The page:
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Environmental Impacts of Diet Changes in the EU

Author

Listed:
  • Arnold Tukker
  • Sandra Bausch-Goldbohm
  • Marieke Verheijden
  • Arjan de Koning
  • René Kleijn
  • Oliver Wolf

    () (European Commission - JRC)

  • Ignacio Pérez Domínguez

Abstract

The report is a scientific contribution to the European Commission's Integrated Product Policy framework, which seeks to minimise the environmental degradation caused throughout the life cycle of products. This report first presents an overview of the environmental impact cause by current dietary habits in EU27. It then develops three alternative diets on the basis of health recommendations from EFSA, WHO and other organisations, and calculates the changes in environmental impacts achievable through a shift towards these diets. Finally the report analyses policy measures which stimulate the uptake of healthy diets by consumers. The report shows that current dietary habits in Europe are responsible for 27% of all environmental impacts in Europe. A shift to healthier diets shows that the contribution to overall environmental impacts in Europe can be reduced to 25% in case of reduced consumption of red meat. The contribution reduces to just 26% if indirect effects such as household budget re-distribution and price and substitution effects in the agricultural sector are taken into account. Because food and nutrition are strongly rooted in traditions and habits, policy measures aiming at stimulating a change towards healthy diets need to include a combination of different instruments, ranging from consumer awareness raising to public procurement activities.

Suggested Citation

  • Arnold Tukker & Sandra Bausch-Goldbohm & Marieke Verheijden & Arjan de Koning & René Kleijn & Oliver Wolf & Ignacio Pérez Domínguez, 2009. "Environmental Impacts of Diet Changes in the EU," JRC Working Papers JRC50544, Joint Research Centre (Seville site).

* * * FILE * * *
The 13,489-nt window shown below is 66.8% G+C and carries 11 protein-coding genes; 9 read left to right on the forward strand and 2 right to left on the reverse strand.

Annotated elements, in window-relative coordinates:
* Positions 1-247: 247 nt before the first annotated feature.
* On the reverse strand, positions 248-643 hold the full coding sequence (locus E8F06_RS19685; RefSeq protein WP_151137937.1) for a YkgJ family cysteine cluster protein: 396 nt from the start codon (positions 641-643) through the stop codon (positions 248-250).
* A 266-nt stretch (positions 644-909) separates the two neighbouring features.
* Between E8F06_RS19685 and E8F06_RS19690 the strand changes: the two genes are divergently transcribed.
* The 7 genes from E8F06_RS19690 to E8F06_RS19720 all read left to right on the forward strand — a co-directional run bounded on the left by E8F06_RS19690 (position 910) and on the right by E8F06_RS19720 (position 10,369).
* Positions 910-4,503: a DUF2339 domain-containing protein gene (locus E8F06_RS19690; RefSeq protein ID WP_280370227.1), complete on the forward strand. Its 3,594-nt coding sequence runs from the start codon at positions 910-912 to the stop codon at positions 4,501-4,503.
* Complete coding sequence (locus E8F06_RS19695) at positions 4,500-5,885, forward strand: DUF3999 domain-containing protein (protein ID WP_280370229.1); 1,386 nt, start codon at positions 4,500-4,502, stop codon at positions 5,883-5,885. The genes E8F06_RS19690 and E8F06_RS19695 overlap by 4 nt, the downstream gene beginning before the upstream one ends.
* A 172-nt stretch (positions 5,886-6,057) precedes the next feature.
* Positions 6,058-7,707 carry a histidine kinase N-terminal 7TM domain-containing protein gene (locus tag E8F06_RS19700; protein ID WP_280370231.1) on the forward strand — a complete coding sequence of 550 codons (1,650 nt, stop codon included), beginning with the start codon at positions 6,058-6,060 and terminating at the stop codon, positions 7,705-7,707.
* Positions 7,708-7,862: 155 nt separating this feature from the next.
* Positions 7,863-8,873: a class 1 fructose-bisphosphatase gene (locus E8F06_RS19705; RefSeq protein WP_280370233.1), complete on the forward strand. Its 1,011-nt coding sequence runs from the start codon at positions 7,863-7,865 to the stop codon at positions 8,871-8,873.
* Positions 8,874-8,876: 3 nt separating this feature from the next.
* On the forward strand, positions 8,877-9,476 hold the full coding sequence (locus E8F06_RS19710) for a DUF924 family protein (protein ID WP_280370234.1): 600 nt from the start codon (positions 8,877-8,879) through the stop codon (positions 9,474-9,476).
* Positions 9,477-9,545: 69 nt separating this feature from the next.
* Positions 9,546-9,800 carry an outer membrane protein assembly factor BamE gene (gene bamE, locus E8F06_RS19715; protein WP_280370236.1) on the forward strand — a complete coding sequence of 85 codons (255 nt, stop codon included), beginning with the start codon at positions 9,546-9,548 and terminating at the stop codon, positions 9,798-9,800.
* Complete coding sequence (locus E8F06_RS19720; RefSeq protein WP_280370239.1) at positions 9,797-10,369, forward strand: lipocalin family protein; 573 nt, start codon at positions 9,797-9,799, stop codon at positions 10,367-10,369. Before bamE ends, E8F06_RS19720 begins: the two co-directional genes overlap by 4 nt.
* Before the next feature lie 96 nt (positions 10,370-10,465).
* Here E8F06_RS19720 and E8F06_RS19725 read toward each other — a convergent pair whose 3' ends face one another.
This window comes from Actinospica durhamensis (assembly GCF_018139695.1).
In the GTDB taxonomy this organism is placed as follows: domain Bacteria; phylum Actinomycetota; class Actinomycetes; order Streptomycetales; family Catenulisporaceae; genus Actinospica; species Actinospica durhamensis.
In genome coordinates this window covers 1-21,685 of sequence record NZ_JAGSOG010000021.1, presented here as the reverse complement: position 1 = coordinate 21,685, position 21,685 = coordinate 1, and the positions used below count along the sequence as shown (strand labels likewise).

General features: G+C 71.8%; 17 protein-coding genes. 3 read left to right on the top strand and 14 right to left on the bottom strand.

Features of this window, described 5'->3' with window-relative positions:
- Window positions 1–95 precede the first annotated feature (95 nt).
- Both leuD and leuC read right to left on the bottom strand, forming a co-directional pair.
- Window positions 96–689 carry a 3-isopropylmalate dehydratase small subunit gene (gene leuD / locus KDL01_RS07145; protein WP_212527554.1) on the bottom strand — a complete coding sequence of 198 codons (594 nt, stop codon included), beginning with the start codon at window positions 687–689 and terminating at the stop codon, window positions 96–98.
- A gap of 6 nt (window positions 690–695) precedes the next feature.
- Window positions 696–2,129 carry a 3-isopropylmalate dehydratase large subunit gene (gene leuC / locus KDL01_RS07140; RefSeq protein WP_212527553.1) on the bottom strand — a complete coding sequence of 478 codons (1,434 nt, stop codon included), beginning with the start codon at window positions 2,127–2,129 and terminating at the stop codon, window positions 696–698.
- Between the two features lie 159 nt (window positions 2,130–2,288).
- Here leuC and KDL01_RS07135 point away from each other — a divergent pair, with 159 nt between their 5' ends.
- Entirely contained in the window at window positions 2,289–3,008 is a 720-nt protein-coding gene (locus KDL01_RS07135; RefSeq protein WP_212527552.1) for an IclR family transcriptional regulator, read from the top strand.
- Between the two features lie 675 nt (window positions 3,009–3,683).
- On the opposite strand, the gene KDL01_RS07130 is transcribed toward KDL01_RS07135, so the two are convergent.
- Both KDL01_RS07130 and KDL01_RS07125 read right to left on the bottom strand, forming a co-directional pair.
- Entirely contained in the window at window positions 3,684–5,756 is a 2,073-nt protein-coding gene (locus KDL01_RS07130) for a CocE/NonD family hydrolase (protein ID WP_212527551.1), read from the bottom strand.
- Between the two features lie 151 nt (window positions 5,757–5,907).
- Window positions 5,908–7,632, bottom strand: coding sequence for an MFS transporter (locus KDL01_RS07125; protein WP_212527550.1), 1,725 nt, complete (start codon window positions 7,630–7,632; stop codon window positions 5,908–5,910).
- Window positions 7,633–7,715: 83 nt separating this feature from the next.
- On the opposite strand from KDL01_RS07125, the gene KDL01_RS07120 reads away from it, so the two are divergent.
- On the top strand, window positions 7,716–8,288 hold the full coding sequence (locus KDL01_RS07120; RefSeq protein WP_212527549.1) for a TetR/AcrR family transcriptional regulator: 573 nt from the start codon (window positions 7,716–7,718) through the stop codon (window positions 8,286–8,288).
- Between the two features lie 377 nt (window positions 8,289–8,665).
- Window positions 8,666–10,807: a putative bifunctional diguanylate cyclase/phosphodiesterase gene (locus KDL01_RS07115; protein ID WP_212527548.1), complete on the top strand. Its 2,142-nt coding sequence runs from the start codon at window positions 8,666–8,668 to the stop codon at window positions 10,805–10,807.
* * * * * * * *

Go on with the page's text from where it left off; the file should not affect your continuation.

• Handle: RePEc:ipt:iptwpa:jrc50544
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    File URL: http://publications.jrc.ec.europa.eu/repository/handle/JRC50544
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    Citations

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    Cited by:

    1. Wolf, Oliver & Pérez-Domínguez, Ignacio & Rueda-Cantuche, Jose M. & Tukker, Arnold & Kleijn, René & de Koning, Arjan & Bausch-Goldbohm, Sandra & Verheijden, Marieke, 2011. "Do healthy diets in Europe matter to the environment? A quantitative analysis," Journal of Policy Modeling, Elsevier, vol. 33(1), pages 8-28, January.
    2. Stehfest, Elke & Berg, Maurits van den & Woltjer, Geert & Msangi, Siwa & Westhoek, Henk, 2013. "Options to reduce the environmental effects of livestock production – Comparison of two economic models," Agricultural Systems, Elsevier, vol. 114(C), pages 38-53.
    3. Vinnari, Markus & Tapio, Petri, 2012. "Sustainability of diets: From concepts to governance," Ecological Economics, Elsevier, vol. 74(C), pages 46-54.
    4. Cordts, Anette & Duman, Nuray & Grethe, Harald & Nitzko, Sina & Spiller, Achim, 2013. "Potenziale für eine Verminderung des Fleischkonsums am Beispiel Deutschland und Auswirkungen einer Konsumreduktion in OECD-Ländern auf globale Marktbilanzen und Preise für Nahrungsmittel," 53rd Annual Conference, Berlin, Germany, September 25-27, 2013 156138, German Association of Agricultural Economists (GEWISOLA).
    5. van Dooren, C. & Marinussen, Mari & Blonk, Hans & Aiking, Harry & Vellinga, Pier, 2014. "Exploring dietary guidelines based on ecological and nutritional values: A comparison of six dietary patterns," Food Policy, Elsevier, vol. 44(C), pages 36-46.

    More about this item

    Keywords

    Diet; environmental impact; health;

    JEL classification:

    • Q54 - Agricultural and Natural Resource Economics; Environmental and Ecological Economics - - Environmental Economics - - - Climate; Natural Disasters and their Management; Global Warming

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